â†µWhoever thought the end of the world might come from a long plastic horn? â†µâ†µ
â†µâ‡¥They were responding to a call for all South Africans to blow a vuvuzela or hoot a car horn at 12pm for five minutes in support of Bafana Bafana and the World Cup. â†µâ‡¥â†µTo be fair, the South African population seems to be galvanized by the event, with vuvuzelas being blown as part of the celebration to kick off the World Cup. With just a few days before the official start of the event, the country is as excited as one could possibly be. And that's cool…now keep it down! â†µ
â†µâ‡¥People sporting Bafana Bafana shirts, flags and colourful headgear flooded the streets and crowded balconies around the city. â†µâ‡¥â†µ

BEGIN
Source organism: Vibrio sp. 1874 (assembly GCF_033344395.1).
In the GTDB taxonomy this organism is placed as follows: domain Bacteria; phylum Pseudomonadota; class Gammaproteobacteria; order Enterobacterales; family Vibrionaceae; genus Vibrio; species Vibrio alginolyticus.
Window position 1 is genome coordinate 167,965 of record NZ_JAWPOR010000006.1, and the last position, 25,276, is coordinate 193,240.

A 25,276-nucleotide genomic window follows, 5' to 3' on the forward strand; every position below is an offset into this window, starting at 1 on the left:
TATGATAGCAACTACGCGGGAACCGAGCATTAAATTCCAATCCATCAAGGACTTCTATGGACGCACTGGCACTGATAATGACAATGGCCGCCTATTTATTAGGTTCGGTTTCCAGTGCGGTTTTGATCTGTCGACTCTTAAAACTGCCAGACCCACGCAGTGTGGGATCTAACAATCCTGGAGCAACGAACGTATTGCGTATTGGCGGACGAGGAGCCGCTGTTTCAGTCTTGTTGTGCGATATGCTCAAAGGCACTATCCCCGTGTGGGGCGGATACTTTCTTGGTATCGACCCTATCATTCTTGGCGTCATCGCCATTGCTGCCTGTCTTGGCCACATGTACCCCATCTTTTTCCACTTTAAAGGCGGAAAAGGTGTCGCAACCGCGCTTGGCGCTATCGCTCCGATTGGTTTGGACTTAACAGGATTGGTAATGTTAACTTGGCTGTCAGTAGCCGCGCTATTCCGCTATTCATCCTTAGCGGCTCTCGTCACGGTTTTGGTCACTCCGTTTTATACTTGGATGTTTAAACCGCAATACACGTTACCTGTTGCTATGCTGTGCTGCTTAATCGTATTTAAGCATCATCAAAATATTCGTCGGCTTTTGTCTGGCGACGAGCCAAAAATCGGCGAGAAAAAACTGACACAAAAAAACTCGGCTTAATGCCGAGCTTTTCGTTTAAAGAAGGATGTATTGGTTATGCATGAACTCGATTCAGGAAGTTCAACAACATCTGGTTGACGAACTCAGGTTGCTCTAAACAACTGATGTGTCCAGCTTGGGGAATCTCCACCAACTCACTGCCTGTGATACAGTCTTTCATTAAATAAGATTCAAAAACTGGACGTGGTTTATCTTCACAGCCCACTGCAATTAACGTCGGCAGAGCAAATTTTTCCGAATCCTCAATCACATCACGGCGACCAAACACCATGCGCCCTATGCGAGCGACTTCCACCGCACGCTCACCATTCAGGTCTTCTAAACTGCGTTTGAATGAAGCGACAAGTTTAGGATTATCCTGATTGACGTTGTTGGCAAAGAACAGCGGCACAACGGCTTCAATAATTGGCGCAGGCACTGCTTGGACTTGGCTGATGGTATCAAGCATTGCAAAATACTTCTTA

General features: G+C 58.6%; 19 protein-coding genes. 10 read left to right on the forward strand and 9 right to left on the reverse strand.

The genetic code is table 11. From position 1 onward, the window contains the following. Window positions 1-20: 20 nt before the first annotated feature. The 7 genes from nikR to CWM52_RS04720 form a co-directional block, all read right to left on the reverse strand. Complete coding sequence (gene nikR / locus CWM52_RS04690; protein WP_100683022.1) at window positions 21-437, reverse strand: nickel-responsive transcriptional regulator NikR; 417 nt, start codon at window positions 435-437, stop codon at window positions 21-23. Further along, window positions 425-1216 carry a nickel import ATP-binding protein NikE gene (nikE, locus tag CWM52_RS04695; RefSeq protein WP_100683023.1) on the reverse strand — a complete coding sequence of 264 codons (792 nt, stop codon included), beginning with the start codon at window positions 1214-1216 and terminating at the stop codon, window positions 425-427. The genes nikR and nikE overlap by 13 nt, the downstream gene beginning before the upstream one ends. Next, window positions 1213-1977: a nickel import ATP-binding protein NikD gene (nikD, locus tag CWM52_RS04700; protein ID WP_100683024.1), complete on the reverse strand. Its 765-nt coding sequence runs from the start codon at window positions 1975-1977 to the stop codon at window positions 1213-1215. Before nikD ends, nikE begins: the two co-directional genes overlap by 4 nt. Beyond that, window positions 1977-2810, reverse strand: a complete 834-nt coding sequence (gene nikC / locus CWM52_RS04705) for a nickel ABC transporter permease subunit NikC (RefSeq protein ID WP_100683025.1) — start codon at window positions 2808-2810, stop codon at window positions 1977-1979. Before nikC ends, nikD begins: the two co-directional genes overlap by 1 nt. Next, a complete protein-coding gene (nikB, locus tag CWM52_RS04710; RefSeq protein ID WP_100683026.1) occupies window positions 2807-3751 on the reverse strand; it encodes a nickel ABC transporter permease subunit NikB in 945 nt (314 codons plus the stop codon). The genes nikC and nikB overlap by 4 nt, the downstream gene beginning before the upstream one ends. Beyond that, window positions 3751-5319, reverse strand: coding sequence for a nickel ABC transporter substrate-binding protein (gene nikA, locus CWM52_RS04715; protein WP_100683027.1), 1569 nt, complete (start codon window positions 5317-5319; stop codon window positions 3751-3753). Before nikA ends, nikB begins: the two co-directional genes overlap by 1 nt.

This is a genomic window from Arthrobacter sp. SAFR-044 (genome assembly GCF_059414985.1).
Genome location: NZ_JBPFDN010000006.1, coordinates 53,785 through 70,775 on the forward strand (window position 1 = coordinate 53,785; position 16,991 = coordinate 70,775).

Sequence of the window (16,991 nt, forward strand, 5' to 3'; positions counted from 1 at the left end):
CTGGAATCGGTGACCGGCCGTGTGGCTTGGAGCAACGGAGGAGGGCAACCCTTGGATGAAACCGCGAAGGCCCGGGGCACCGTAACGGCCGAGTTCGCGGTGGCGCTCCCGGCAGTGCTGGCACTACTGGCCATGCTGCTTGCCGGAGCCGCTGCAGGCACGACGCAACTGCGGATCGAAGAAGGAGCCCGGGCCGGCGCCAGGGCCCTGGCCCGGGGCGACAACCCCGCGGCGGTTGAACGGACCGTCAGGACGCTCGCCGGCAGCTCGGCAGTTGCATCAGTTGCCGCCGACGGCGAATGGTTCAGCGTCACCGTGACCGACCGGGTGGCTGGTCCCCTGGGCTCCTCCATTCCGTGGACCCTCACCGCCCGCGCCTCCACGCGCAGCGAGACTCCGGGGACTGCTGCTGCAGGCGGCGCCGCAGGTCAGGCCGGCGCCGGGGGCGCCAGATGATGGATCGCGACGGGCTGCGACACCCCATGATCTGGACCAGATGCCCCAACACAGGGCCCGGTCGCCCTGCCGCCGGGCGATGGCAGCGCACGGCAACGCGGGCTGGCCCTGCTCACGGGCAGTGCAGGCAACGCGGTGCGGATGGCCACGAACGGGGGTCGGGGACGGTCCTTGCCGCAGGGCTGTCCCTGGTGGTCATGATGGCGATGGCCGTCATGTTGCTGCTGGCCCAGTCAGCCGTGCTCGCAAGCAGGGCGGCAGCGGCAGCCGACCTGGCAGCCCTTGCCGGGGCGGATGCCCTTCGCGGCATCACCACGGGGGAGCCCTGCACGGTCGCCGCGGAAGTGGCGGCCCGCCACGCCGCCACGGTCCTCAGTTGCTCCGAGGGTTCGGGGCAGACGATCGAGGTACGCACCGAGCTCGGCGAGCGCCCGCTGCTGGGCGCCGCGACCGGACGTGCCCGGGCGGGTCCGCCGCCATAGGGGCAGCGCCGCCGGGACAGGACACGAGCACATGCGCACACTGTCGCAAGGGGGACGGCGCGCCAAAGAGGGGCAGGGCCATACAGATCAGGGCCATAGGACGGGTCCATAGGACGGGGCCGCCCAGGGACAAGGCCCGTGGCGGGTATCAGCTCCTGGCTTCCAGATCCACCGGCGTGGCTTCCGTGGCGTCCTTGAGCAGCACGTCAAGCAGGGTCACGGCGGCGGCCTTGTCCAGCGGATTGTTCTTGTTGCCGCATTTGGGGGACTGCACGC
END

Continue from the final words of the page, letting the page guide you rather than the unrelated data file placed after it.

â†µThe Guardian has a poll asking if the vuvuzelas are too much for readers to stand. So far 57.4 percent have said yes. Bruce Jenkins of the San Francisco Gate has a story yesterday blasting the plastic horns, and FIFA's decision not to ban them. Then there's a report on the website Digital Spy that quotes German player Arne Friedrich, who says: â†µ
â†µâ‡¥"Every nation has its own way to celebrate the game, while I am not a fan - I must admit they are bloody loud - you have to respect them and the longer we are here, the more we will get used to them. â†µâ‡¥â†µSo, soccer fans around the globe, take solace in knowing that the players are as annoyed as we are.â†µ
â†µâ‡¥"You have to adapt to it mentally, there will be plenty of noise involved in games, not just from the vuvuzelas. You can think about adding ear plugs, but that would mean an even more serious communication problem on the pitch." â†µ
This post originally appeared on the Sporting Blog. For more, see The Sporting Blog Archives.